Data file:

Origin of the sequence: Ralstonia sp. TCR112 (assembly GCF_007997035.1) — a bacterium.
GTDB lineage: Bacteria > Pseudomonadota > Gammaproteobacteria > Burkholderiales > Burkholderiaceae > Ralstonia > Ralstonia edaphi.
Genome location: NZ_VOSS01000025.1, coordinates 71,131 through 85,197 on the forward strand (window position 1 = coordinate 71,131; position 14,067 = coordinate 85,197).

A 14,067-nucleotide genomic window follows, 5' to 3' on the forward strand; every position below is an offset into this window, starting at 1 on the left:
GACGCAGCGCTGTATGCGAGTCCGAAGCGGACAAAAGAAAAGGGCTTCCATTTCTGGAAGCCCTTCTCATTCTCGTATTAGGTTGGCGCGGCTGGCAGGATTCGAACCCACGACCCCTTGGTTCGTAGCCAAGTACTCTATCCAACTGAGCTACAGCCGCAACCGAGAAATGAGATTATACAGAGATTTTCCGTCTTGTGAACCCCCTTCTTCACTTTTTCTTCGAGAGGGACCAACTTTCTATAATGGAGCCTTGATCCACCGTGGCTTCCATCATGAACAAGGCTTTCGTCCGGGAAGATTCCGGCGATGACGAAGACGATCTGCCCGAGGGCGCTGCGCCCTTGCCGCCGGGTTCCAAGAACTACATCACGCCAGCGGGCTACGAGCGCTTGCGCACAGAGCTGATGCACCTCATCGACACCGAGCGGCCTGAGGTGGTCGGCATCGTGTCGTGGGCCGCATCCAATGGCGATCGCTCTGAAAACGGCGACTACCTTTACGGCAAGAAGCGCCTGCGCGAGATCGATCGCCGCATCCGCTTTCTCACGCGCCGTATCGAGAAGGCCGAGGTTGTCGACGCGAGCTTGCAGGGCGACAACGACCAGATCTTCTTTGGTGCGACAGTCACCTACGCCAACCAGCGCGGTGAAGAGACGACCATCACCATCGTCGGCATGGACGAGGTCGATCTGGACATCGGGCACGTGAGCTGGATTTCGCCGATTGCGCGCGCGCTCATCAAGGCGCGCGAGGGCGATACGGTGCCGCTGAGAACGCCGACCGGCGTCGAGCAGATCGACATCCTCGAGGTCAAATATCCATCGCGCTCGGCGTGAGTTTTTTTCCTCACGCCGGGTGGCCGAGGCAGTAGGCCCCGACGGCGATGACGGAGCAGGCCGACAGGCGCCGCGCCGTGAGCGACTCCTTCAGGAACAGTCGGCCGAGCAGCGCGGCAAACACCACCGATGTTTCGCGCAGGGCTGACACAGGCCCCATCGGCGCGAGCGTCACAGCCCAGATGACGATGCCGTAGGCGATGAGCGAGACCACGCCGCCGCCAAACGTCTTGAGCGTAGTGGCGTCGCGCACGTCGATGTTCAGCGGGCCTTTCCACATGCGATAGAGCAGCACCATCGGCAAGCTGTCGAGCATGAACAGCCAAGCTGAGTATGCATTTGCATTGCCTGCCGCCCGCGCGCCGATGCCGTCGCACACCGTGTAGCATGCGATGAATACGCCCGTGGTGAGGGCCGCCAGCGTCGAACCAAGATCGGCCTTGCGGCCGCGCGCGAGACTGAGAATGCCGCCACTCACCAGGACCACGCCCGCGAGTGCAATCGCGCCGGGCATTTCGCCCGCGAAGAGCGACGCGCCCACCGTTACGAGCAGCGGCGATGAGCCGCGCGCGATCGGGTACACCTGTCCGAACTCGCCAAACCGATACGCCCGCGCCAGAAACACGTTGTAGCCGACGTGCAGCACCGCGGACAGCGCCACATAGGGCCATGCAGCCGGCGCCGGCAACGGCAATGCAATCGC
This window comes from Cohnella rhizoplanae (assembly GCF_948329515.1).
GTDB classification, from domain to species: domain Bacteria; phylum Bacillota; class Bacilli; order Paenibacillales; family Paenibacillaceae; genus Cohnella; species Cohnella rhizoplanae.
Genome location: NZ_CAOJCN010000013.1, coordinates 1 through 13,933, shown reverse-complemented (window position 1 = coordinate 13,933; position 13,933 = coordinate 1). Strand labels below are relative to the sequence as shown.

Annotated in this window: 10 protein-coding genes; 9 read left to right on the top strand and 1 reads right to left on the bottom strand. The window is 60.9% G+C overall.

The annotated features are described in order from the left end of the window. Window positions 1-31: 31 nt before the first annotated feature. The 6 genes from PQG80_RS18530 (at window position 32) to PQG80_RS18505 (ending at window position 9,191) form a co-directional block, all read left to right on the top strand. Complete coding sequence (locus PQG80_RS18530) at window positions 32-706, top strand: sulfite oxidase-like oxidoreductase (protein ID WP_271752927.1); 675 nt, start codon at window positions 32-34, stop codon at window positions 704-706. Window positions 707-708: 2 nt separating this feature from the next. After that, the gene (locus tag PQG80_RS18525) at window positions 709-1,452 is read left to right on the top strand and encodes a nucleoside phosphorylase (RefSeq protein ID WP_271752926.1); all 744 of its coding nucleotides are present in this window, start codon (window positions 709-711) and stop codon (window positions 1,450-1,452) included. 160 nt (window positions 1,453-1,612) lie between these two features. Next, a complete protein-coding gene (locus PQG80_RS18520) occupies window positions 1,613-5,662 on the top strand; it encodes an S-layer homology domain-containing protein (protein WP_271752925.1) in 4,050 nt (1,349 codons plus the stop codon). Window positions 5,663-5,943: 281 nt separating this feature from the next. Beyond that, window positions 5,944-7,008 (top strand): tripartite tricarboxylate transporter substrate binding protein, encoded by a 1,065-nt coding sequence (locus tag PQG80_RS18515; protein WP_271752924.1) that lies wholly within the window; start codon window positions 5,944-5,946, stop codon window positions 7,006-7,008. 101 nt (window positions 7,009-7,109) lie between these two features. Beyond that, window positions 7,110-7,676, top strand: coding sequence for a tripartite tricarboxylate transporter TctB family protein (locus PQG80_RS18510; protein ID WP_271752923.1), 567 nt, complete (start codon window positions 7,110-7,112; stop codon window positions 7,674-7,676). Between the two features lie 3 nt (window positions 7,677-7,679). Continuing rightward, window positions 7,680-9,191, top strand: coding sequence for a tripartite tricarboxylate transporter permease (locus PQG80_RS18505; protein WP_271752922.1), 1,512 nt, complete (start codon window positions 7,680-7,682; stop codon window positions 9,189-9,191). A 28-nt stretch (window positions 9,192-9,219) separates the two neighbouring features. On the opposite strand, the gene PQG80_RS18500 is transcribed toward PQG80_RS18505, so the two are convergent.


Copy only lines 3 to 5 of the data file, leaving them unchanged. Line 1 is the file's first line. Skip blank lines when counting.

Genome location: NZ_VOSS01000025.1, coordinates 71,131 through 85,197 on the forward strand (window position 1 = coordinate 71,131; position 14,067 = coordinate 85,197).

A 14,067-nucleotide genomic window follows, 5' to 3' on the forward strand; every position below is an offset into this window, starting at 1 on the left:
GACGCAGCGCTGTATGCGAGTCCGAAGCGGACAAAAGAAAAGGGCTTCCATTTCTGGAAGCCCTTCTCATTCTCGTATTAGGTTGGCGCGGCTGGCAGGATTCGAACCCACGACCCCTTGGTTCGTAGCCAAGTACTCTATCCAACTGAGCTACAGCCGCAACCGAGAAATGAGATTATACAGAGATTTTCCGTCTTGTGAACCCCCTTCTTCACTTTTTCTTCGAGAGGGACCAACTTTCTATAATGGAGCCTTGATCCACCGTGGCTTCCATCATGAACAAGGCTTTCGTCCGGGAAGATTCCGGCGATGACGAAGACGATCTGCCCGAGGGCGCTGCGCCCTTGCCGCCGGGTTCCAAGAACTACATCACGCCAGCGGGCTACGAGCGCTTGCGCACAGAGCTGATGCACCTCATCGACACCGAGCGGCCTGAGGTGGTCGGCATCGTGTCGTGGGCCGCATCCAATGGCGATCGCTCTGAAAACGGCGACTACCTTTACGGCAAGAAGCGCCTGCGCGAGATCGATCGCCGCATCCGCTTTCTCACGCGCCGTATCGAGAAGGCCGAGGTTGTCGACGCGAGCTTGCAGGGCGACAACGACCAGATCTTCTTTGGTGCGACAGTCACCTACGCCAACCAGCGCGGTGAAGAGACGACCATCACCATCGTCGGCATGGACGAGGTCGATCTGGACATCGGGCACGTGAGCTGGATTTCGCCGATTGCGCGCGCGCTCATCAAGGCGCGCGAGGGCGATACGGTGCCGCTGAGAACGCCGACCGGCGTCGAGCAGATCGACATCCTCGAGGTCAAATATCCATCGCGCTCGGCGTGAGTTTTTTTCCTCACGCCGGGTGGCCGAGGCAGTAGGCCCCGACGGCGATGACGGAGCAGGCCGACAGGCGCCGCGCCGTGAGCGACTCCTTCAGGAACAGTCGGCCGAGCAGCGCGGCAAACACCACCGATGTTTCGCGCAGGGCTGACACAGGCCCCATCGGCGCGAGCGTCACAGCCCAGATGACGATGCCGTAGGCGATGAGCGAGACCACGCCGCCGCCAAACGTCTTGAGCGTAGTGGCGTCGCGCACGTCGATGTTCAGCGGGCCTTTCCACATGCGATAGAGCAGCACCATCGGCAAGCTGTCGAGCATGAACAGCCAAGCTGAGTATGCATTTGCATTGCCTGCCGCCCGCGCGCCGATGCCGTCGCACACCGTGTAGCATGCGATGAATACGCCCGTGGTGAGGGCCGCCAGCGTCGAACCAAGATCGGCCTTGCGGCCGCGCGCGAGACTGAGAATGCCGCCACTCACCAGGACCACGCCCGCGAGTGCAATCGCGCCGGGCATTTCGCCCGCGAAGAGCGACGCGCCCACCGTTACGAGCAGCGGCGATGAGCCGCGCGCGATCGGGTACACCTGTCCGAACTCGCCAAACCGATACGCCCGCGCCAGAAACACGTTGTAGCCGACGTGCAGCACCGCGGACAGCGCCACATAGGGCCATGCAGCCGGCGCCGGCAACGGCAATGCAATCGC